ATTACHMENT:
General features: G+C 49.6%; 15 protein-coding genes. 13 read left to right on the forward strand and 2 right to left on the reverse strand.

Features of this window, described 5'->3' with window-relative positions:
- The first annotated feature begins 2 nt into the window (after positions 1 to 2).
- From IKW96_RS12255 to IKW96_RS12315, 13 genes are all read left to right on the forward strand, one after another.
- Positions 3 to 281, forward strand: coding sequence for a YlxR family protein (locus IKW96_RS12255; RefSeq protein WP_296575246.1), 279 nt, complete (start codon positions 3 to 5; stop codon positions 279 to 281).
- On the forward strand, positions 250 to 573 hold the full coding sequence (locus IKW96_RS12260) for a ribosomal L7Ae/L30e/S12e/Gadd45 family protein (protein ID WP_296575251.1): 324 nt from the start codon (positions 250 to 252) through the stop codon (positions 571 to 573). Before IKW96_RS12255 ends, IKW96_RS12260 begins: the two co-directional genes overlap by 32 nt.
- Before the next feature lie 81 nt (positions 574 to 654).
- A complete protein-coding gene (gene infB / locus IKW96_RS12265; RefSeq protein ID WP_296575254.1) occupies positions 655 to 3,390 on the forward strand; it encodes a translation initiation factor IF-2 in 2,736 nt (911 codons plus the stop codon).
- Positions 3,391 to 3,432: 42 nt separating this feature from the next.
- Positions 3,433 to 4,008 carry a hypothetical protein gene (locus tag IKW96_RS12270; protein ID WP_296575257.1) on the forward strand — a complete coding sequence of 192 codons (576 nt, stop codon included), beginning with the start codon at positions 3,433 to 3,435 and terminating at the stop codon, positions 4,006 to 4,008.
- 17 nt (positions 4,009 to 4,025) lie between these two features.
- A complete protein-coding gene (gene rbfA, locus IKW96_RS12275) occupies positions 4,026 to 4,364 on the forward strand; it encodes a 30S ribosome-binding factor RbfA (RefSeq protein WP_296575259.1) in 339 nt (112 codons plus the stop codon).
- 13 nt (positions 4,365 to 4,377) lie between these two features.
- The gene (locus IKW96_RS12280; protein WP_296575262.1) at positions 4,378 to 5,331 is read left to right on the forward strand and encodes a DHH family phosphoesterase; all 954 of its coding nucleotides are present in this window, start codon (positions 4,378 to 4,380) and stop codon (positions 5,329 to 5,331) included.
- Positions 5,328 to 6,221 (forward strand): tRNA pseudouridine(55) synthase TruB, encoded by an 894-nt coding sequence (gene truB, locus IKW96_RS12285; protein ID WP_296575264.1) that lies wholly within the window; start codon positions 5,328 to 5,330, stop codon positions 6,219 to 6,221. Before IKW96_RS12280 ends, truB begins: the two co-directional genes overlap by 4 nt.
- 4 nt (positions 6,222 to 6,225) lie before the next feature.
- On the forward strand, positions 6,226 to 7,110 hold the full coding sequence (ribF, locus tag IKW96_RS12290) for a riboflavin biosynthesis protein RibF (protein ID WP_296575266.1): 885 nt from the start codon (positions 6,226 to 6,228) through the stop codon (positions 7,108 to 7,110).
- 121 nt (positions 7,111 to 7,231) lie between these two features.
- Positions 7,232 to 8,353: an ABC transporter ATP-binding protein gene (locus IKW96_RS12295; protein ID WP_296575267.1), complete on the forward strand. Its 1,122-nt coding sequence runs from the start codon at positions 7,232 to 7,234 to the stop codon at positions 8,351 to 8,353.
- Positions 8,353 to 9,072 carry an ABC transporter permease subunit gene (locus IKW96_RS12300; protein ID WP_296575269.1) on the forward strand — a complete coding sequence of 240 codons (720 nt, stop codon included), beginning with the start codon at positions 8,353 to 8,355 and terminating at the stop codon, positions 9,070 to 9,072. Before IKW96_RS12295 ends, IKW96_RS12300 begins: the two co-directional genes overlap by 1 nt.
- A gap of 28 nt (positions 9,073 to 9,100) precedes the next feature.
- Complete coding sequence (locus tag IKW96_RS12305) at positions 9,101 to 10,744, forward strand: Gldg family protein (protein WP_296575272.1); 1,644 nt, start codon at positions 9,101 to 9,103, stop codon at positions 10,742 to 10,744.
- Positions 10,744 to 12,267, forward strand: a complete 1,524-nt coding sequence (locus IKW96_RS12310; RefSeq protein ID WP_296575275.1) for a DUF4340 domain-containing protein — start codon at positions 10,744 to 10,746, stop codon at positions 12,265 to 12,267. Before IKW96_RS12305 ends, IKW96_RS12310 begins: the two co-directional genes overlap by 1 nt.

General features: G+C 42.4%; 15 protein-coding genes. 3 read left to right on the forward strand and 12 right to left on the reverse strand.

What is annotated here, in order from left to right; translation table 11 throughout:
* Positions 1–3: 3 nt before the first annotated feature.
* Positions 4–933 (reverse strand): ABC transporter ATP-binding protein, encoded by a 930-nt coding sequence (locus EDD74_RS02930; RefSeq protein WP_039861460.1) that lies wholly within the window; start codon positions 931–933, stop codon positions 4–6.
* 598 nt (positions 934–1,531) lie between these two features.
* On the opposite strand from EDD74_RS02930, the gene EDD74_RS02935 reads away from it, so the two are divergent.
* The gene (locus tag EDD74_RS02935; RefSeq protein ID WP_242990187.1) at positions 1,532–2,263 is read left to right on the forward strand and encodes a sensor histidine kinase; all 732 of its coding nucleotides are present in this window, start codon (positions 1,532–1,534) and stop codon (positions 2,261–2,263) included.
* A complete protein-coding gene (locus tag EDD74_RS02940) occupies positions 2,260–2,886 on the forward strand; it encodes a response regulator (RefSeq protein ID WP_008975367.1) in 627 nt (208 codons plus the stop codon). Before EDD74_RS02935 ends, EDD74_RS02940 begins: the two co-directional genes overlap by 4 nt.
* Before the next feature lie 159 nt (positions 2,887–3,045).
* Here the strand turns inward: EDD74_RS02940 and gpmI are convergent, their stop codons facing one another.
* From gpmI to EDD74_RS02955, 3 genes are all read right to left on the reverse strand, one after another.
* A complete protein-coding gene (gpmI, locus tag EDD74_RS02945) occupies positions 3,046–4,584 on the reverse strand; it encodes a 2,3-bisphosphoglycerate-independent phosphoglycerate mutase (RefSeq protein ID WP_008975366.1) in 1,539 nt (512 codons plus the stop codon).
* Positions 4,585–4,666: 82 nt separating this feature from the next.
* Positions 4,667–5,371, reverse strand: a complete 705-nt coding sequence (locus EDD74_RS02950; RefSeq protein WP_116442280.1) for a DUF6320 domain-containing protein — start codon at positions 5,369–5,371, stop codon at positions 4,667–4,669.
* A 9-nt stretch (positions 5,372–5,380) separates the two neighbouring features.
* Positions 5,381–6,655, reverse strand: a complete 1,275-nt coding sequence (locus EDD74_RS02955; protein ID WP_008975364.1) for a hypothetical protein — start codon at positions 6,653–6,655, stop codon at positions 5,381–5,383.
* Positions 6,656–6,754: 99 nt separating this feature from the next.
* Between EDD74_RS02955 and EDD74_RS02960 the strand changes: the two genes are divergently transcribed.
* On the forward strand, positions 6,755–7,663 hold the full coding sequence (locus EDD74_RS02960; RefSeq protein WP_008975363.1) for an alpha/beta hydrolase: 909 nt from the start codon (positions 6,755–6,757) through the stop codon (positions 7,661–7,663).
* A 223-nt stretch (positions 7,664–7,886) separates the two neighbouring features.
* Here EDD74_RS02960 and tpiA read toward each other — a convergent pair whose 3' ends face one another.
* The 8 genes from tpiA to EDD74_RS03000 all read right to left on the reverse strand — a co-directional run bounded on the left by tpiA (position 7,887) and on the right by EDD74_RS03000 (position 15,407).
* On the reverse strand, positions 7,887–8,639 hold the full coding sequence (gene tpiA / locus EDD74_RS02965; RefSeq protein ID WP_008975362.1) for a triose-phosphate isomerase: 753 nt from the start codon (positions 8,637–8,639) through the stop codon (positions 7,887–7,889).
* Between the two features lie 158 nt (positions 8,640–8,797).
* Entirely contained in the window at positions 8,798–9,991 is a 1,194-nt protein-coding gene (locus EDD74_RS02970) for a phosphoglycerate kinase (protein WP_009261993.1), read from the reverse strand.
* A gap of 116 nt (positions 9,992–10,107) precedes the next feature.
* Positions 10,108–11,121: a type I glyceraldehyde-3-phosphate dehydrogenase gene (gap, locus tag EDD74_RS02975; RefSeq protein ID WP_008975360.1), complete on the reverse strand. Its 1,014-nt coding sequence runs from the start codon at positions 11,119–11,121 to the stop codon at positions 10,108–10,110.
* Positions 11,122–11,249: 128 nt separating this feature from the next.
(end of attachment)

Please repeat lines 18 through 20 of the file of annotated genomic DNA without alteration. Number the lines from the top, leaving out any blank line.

- 121 nt (positions 7,111 to 7,231) lie between these two features.
- Positions 7,232 to 8,353: an ABC transporter ATP-binding protein gene (locus IKW96_RS12295; protein ID WP_296575267.1), complete on the forward strand. Its 1,122-nt coding sequence runs from the start codon at positions 7,232 to 7,234 to the stop codon at positions 8,351 to 8,353.
- Positions 8,353 to 9,072 carry an ABC transporter permease subunit gene (locus IKW96_RS12300; protein ID WP_296575269.1) on the forward strand — a complete coding sequence of 240 codons (720 nt, stop codon included), beginning with the start codon at positions 8,353 to 8,355 and terminating at the stop codon, positions 9,070 to 9,072. Before IKW96_RS12295 ends, IKW96_RS12300 begins: the two co-directional genes overlap by 1 nt.